Science: 462 million-year-old fossilized eyes and brains uncovered in ‘secret’ Welsh fossil site

An "extraordinary" secret fossil spot in Wales contains the preserved eyes and brains of 462 million-year-old creatures hidden amidst a hoard of unknown species, a new study finds.

Last year, weird "bramble snout" fossils were documented at the site called "Castle Bank," but new research published May 1 in the journal Nature Ecology and Evolution describes the whole fossil deposit.

Hosting a myriad of soft-bodied marine creatures and their organs, which are scarcely preserved in the fossil record, the site resembles the world-renowned Cambrian deposits of Burgess Shale in Canada and Qingjiang biota in China. The rocks of Castle Bank, however, are 50 million years younger and give researchers a unique window into how soft-bodied life diversified in the Ordovician Period (485.4 million to 443.8 million years ago), according to a statement released by Amgueddfa Cymru – Museum Wales.

Researchers believe they’ve recovered more than 170 species from the site, most of which are new to science. These include what appear to be late examples of Cambrian groups, including the weirdest wonders of evolution, the nozzle-nosed opabiniids, and early examples of animals that evolved later, including barnacles, shrimp and an unidentified six-legged insect-like creature. The rocks are also home to the fossilized digestive systems of trilobites and the eyes and brain of an unidentified arthropod, as well as preserved worms and sponges.

"Every time we go back, we find something new, and sometimes it’s something truly extraordinary," Joseph Botting, an independent researcher and honorary research fellow at Amgueddfa Cymru, said in the statement. "There are a lot of unanswered questions, and this site is going to keep producing new discoveries for decades."

Botting and co-author Lucy Muir discovered the site near their home in Llandrindod Wells during the 2020 COVID-19 lockdown. The exact location is a secret for the site’s protection and by request of the landowner, but the authors describe it as a small quarry within a sheep field.

The pair spent more than 100 days at the site, carefully extracting the fossils as the landowner’s sheep watched them work. "The sheep appear to have found us interesting, rather than disruptive," the authors wrote in a reporting summary attached to the study.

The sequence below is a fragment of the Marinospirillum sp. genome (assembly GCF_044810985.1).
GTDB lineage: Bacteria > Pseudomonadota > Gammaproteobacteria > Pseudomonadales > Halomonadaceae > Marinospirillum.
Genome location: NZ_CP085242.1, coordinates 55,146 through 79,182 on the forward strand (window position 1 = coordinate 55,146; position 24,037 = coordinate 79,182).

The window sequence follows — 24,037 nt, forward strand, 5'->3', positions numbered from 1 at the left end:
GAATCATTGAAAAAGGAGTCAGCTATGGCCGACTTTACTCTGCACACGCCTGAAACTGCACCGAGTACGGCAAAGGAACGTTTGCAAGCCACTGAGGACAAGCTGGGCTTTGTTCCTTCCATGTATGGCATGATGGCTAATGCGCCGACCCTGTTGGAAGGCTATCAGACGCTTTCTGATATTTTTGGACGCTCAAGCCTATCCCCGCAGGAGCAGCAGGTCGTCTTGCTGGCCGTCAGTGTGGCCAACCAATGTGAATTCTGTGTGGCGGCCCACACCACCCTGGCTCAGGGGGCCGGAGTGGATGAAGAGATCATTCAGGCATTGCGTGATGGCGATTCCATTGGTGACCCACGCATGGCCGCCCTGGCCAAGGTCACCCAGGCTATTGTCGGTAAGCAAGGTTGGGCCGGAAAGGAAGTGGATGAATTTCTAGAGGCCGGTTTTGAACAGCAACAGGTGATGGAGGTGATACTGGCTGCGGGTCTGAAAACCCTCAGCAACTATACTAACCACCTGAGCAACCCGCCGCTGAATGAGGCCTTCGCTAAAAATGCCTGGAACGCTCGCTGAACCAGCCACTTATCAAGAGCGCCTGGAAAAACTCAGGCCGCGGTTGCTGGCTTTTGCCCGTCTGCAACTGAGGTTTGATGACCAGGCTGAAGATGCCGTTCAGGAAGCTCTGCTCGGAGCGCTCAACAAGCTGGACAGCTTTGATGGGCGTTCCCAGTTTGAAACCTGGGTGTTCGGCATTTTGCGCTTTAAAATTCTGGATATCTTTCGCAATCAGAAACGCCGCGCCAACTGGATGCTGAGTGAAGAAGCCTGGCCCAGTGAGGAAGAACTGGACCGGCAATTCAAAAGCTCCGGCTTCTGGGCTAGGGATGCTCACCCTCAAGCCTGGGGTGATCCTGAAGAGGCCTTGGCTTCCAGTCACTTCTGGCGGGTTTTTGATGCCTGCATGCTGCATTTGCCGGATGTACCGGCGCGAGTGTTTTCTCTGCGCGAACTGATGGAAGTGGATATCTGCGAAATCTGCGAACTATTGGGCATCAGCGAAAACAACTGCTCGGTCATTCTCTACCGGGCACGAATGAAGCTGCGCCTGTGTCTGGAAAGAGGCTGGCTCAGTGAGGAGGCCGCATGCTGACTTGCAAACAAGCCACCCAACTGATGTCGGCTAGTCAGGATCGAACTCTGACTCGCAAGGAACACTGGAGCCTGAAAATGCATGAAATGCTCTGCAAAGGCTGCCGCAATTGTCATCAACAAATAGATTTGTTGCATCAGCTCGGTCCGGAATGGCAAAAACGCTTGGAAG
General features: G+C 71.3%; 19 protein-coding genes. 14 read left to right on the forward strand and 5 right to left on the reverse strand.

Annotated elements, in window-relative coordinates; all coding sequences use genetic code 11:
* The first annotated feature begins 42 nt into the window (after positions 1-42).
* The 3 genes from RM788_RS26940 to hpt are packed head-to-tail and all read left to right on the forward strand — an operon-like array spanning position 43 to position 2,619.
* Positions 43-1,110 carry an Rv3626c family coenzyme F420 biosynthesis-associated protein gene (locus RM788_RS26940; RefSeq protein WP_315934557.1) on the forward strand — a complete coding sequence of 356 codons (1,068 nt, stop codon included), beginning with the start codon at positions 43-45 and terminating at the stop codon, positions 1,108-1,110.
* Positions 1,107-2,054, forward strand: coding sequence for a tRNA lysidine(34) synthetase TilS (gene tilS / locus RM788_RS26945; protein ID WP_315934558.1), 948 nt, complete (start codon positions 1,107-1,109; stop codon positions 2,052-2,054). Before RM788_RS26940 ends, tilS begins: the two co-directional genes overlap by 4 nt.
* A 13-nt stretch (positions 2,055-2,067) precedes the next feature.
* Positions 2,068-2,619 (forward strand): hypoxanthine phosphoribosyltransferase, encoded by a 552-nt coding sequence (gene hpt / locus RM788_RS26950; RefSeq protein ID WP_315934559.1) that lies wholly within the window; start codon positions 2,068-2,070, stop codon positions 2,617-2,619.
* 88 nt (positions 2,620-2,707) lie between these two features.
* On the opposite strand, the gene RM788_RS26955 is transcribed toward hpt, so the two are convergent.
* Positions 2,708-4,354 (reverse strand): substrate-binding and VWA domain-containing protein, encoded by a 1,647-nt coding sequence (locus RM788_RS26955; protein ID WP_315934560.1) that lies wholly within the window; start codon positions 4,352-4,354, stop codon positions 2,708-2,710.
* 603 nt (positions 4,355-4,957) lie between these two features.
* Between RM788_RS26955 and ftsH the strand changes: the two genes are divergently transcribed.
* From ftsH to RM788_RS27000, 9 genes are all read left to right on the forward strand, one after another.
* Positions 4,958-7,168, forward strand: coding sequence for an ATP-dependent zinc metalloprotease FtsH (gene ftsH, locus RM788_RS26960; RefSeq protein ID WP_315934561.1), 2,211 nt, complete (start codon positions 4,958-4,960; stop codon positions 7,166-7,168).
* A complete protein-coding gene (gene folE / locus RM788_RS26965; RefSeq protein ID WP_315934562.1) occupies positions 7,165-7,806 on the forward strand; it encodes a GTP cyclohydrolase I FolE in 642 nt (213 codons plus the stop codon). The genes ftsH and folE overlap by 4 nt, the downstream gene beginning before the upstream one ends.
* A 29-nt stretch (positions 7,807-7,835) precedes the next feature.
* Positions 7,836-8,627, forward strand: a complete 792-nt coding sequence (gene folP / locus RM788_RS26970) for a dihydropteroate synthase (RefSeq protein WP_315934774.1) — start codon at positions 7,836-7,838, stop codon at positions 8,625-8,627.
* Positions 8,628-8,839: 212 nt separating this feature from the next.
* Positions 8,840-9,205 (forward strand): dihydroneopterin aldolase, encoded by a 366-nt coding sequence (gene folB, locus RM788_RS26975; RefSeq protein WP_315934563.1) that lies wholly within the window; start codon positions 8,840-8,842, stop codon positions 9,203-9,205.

Botting and Muir are both independent researchers and not employed as academics, so they crowdfunded to buy a microscope to study the fossils in more detail, many of which were at most 0.1 inch (3 millimeters) long, according to a statement released by the pair. They then teamed up with an international team of colleagues to complete the newly published research.

The ecosystem preserved at Castle Bank may have been a nursery for young animals, with only juvenile examples of the most common trilobite species — named Ogyginus corndensis — found at the site. However, the study authors also noted that the small size of the fossils, in general, was "striking" and may simply be a feature of the community of animals that lived there.


Video: INSECTS HAVE MULTIPLE BRAINS: Decapitated wasp grabs its head before flying away

[This is not something that one would even believe is possible. This is amazing. Jan]

One person wrote some interesting comments on this video:

“Not a biologist, but have some basic knowledge of bug anatomy that i kinda remember, insects don’t have a “brain” in their head, they have a series of small brains called a ganglion that are in a few places in their body, so a separate brain would control one pair of legs, and another controls the wings, etc. so this wasp has managed to lose its head, but was not killed by the injury or other problems, which means that its body’s ganglions are intact and controlling the body with not much issue other than that theres no more signals coming from the eyes (and antennae and other head sensors). Not sure why it picked up the head, but for the most part this wasp will be totally fine to fly around until it eventually starves to death in the very near future.“